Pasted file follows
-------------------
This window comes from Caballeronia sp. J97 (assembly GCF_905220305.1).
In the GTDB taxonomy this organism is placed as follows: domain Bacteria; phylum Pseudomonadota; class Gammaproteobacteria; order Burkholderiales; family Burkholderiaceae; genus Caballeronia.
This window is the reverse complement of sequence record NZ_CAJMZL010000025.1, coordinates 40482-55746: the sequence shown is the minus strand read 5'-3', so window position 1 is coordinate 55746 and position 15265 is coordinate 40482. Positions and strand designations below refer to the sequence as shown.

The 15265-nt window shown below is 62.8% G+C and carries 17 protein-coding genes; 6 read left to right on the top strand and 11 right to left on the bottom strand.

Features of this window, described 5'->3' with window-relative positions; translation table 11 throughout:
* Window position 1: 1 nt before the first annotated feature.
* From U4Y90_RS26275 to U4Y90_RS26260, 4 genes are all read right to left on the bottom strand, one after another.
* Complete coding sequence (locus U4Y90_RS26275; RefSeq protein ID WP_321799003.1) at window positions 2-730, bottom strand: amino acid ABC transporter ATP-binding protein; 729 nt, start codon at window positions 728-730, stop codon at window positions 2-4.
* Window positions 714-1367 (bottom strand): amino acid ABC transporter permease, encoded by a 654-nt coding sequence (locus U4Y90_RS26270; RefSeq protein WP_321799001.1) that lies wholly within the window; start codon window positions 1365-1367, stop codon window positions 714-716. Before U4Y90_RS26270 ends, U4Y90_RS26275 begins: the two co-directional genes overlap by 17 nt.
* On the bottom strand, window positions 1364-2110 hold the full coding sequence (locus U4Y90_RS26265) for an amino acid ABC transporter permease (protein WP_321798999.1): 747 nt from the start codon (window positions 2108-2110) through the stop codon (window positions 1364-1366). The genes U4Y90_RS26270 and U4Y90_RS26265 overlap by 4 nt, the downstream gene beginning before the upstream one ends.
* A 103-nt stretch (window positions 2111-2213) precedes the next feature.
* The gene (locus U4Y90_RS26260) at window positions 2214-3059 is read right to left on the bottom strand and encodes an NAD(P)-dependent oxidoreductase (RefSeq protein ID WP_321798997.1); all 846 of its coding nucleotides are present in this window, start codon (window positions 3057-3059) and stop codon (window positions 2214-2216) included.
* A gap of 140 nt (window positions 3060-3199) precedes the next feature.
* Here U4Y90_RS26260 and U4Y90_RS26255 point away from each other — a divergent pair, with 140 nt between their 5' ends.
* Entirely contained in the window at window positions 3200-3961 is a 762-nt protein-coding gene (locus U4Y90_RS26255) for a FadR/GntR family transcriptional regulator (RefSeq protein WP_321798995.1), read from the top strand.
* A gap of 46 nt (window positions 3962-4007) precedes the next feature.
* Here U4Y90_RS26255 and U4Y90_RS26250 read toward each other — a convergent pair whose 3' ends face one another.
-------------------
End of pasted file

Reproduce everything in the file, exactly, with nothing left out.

This window comes from Caballeronia sp. J97 (assembly GCF_905220305.1).
In the GTDB taxonomy this organism is placed as follows: domain Bacteria; phylum Pseudomonadota; class Gammaproteobacteria; order Burkholderiales; family Burkholderiaceae; genus Caballeronia.
This window is the reverse complement of sequence record NZ_CAJMZL010000025.1, coordinates 40482-55746: the sequence shown is the minus strand read 5'-3', so window position 1 is coordinate 55746 and position 15265 is coordinate 40482. Positions and strand designations below refer to the sequence as shown.

The 15265-nt window shown below is 62.8% G+C and carries 17 protein-coding genes; 6 read left to right on the top strand and 11 right to left on the bottom strand.

Features of this window, described 5'->3' with window-relative positions; translation table 11 throughout:
* Window position 1: 1 nt before the first annotated feature.
* From U4Y90_RS26275 to U4Y90_RS26260, 4 genes are all read right to left on the bottom strand, one after another.
* Complete coding sequence (locus U4Y90_RS26275; RefSeq protein ID WP_321799003.1) at window positions 2-730, bottom strand: amino acid ABC transporter ATP-binding protein; 729 nt, start codon at window positions 728-730, stop codon at window positions 2-4.
* Window positions 714-1367 (bottom strand): amino acid ABC transporter permease, encoded by a 654-nt coding sequence (locus U4Y90_RS26270; RefSeq protein WP_321799001.1) that lies wholly within the window; start codon window positions 1365-1367, stop codon window positions 714-716. Before U4Y90_RS26270 ends, U4Y90_RS26275 begins: the two co-directional genes overlap by 17 nt.
* On the bottom strand, window positions 1364-2110 hold the full coding sequence (locus U4Y90_RS26265) for an amino acid ABC transporter permease (protein WP_321798999.1): 747 nt from the start codon (window positions 2108-2110) through the stop codon (window positions 1364-1366). The genes U4Y90_RS26270 and U4Y90_RS26265 overlap by 4 nt, the downstream gene beginning before the upstream one ends.
* A 103-nt stretch (window positions 2111-2213) precedes the next feature.
* The gene (locus U4Y90_RS26260) at window positions 2214-3059 is read right to left on the bottom strand and encodes an NAD(P)-dependent oxidoreductase (RefSeq protein ID WP_321798997.1); all 846 of its coding nucleotides are present in this window, start codon (window positions 3057-3059) and stop codon (window positions 2214-2216) included.
* A gap of 140 nt (window positions 3060-3199) precedes the next feature.
* Here U4Y90_RS26260 and U4Y90_RS26255 point away from each other — a divergent pair, with 140 nt between their 5' ends.
* Entirely contained in the window at window positions 3200-3961 is a 762-nt protein-coding gene (locus U4Y90_RS26255) for a FadR/GntR family transcriptional regulator (RefSeq protein WP_321798995.1), read from the top strand.
* A gap of 46 nt (window positions 3962-4007) precedes the next feature.
* Here U4Y90_RS26255 and U4Y90_RS26250 read toward each other — a convergent pair whose 3' ends face one another.